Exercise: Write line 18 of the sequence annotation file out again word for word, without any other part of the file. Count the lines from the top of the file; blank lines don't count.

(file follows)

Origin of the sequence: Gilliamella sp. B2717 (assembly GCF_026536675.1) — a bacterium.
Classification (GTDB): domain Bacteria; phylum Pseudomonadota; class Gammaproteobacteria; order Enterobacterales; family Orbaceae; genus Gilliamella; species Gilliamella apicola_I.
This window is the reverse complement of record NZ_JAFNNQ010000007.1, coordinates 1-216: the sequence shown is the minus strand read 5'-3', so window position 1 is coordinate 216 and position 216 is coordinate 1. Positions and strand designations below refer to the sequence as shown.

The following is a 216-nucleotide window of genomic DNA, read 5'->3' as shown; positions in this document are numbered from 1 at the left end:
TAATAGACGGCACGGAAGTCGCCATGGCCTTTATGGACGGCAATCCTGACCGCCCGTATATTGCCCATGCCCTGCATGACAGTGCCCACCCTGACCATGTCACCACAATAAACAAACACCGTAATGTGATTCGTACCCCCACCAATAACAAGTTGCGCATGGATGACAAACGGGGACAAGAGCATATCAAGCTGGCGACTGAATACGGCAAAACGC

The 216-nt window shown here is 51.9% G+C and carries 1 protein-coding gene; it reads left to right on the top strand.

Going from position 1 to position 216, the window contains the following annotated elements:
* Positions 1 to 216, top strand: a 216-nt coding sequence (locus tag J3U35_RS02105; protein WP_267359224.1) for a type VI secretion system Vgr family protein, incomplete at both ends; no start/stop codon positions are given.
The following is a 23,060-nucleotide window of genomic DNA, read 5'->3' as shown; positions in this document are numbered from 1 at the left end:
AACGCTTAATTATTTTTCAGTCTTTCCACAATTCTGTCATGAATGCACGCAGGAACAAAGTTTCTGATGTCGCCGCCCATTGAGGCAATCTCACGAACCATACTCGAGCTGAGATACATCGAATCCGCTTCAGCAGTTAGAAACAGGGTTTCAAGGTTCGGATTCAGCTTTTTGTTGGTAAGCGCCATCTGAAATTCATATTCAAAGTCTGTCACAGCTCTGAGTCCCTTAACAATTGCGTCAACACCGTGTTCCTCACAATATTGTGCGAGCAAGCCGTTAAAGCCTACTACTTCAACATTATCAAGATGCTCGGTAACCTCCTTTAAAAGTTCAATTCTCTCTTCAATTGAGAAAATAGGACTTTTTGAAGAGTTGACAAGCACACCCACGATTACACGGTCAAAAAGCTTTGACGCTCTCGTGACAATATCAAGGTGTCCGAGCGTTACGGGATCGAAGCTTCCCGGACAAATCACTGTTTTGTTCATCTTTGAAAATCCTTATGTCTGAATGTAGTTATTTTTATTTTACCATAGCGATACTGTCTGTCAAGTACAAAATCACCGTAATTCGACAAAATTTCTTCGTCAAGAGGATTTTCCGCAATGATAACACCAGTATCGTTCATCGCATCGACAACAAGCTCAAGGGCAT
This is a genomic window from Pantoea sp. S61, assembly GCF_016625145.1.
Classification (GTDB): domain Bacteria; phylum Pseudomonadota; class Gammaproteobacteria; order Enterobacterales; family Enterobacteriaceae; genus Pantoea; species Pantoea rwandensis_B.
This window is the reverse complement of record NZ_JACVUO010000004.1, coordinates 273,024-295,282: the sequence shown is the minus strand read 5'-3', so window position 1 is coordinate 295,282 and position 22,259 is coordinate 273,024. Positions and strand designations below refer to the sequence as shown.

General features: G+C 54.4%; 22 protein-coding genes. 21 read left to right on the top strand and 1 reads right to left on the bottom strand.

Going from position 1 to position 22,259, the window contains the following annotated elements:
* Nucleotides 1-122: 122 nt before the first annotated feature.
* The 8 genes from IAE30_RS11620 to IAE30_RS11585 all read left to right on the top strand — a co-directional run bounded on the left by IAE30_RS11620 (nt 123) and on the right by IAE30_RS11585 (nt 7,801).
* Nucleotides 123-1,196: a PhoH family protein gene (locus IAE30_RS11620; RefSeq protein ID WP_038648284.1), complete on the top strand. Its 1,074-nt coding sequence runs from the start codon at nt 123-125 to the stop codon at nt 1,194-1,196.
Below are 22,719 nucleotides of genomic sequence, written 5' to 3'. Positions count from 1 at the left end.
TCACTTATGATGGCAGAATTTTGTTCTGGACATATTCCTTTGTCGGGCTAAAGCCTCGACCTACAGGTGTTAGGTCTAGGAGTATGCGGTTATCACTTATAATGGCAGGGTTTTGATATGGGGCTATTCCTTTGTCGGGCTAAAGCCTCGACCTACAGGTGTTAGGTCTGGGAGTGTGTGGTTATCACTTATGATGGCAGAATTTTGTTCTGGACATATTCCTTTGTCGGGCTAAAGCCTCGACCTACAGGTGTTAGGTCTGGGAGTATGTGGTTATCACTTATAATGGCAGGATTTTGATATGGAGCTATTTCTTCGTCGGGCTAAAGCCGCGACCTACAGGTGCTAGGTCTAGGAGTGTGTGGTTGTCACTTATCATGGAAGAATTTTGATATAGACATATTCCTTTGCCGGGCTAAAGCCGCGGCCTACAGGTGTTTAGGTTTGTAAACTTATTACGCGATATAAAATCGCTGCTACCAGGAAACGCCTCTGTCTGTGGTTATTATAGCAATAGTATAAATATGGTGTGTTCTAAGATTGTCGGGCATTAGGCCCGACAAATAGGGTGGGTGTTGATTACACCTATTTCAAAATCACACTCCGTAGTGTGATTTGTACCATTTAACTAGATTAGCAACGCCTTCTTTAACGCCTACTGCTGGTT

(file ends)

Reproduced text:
* Nucleotides 123-1,196: a PhoH family protein gene (locus IAE30_RS11620; RefSeq protein ID WP_038648284.1), complete on the top strand. Its 1,074-nt coding sequence runs from the start codon at nt 123-125 to the stop codon at nt 1,194-1,196.